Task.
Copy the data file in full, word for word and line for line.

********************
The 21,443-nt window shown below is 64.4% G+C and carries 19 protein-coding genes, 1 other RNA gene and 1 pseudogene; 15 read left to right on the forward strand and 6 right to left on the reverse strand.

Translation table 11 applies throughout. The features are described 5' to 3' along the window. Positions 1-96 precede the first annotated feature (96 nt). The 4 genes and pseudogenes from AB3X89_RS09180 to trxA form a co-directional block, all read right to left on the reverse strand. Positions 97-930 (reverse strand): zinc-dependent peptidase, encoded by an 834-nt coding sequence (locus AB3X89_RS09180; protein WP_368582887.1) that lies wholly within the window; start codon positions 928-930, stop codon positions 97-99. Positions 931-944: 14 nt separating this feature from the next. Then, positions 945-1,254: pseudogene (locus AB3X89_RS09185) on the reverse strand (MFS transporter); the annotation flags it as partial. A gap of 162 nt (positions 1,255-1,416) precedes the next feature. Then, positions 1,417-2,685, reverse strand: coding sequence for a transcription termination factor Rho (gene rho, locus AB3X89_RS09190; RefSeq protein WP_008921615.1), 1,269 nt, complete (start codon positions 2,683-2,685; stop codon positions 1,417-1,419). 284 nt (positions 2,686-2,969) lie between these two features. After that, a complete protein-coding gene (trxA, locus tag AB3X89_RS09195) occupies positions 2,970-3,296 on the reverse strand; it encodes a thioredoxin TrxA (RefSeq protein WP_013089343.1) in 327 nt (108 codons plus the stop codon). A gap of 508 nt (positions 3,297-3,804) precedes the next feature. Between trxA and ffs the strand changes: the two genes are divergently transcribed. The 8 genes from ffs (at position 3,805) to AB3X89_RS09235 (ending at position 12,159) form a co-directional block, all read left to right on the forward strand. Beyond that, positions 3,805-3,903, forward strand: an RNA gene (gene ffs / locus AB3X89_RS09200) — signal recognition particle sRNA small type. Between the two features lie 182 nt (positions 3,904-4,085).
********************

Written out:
The 21,443-nt window shown below is 64.4% G+C and carries 19 protein-coding genes, 1 other RNA gene and 1 pseudogene; 15 read left to right on the forward strand and 6 right to left on the reverse strand.

Translation table 11 applies throughout. The features are described 5' to 3' along the window. Positions 1-96 precede the first annotated feature (96 nt). The 4 genes and pseudogenes from AB3X89_RS09180 to trxA form a co-directional block, all read right to left on the reverse strand. Positions 97-930 (reverse strand): zinc-dependent peptidase, encoded by an 834-nt coding sequence (locus AB3X89_RS09180; protein WP_368582887.1) that lies wholly within the window; start codon positions 928-930, stop codon positions 97-99. Positions 931-944: 14 nt separating this feature from the next. Then, positions 945-1,254: pseudogene (locus AB3X89_RS09185) on the reverse strand (MFS transporter); the annotation flags it as partial. A gap of 162 nt (positions 1,255-1,416) precedes the next feature. Then, positions 1,417-2,685, reverse strand: coding sequence for a transcription termination factor Rho (gene rho, locus AB3X89_RS09190; RefSeq protein WP_008921615.1), 1,269 nt, complete (start codon positions 2,683-2,685; stop codon positions 1,417-1,419). 284 nt (positions 2,686-2,969) lie between these two features. After that, a complete protein-coding gene (trxA, locus tag AB3X89_RS09195) occupies positions 2,970-3,296 on the reverse strand; it encodes a thioredoxin TrxA (RefSeq protein WP_013089343.1) in 327 nt (108 codons plus the stop codon). A gap of 508 nt (positions 3,297-3,804) precedes the next feature. Between trxA and ffs the strand changes: the two genes are divergently transcribed. The 8 genes from ffs (at position 3,805) to AB3X89_RS09235 (ending at position 12,159) form a co-directional block, all read left to right on the forward strand. Beyond that, positions 3,805-3,903, forward strand: an RNA gene (gene ffs / locus AB3X89_RS09200) — signal recognition particle sRNA small type. Between the two features lie 182 nt (positions 3,904-4,085).